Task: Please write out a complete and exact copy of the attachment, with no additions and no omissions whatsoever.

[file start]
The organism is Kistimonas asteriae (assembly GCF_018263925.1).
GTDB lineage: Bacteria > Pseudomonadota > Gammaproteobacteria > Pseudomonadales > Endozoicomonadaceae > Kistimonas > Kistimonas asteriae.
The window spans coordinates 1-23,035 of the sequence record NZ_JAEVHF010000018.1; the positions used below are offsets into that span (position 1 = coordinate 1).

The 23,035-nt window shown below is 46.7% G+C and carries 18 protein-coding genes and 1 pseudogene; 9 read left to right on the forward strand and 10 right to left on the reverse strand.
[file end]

The organism is Kistimonas asteriae (assembly GCF_018263925.1).
GTDB lineage: Bacteria > Pseudomonadota > Gammaproteobacteria > Pseudomonadales > Endozoicomonadaceae > Kistimonas > Kistimonas asteriae.
The window spans coordinates 1-23,035 of the sequence record NZ_JAEVHF010000018.1; the positions used below are offsets into that span (position 1 = coordinate 1).

The 23,035-nt window shown below is 46.7% G+C and carries 18 protein-coding genes and 1 pseudogene; 9 read left to right on the forward strand and 10 right to left on the reverse strand.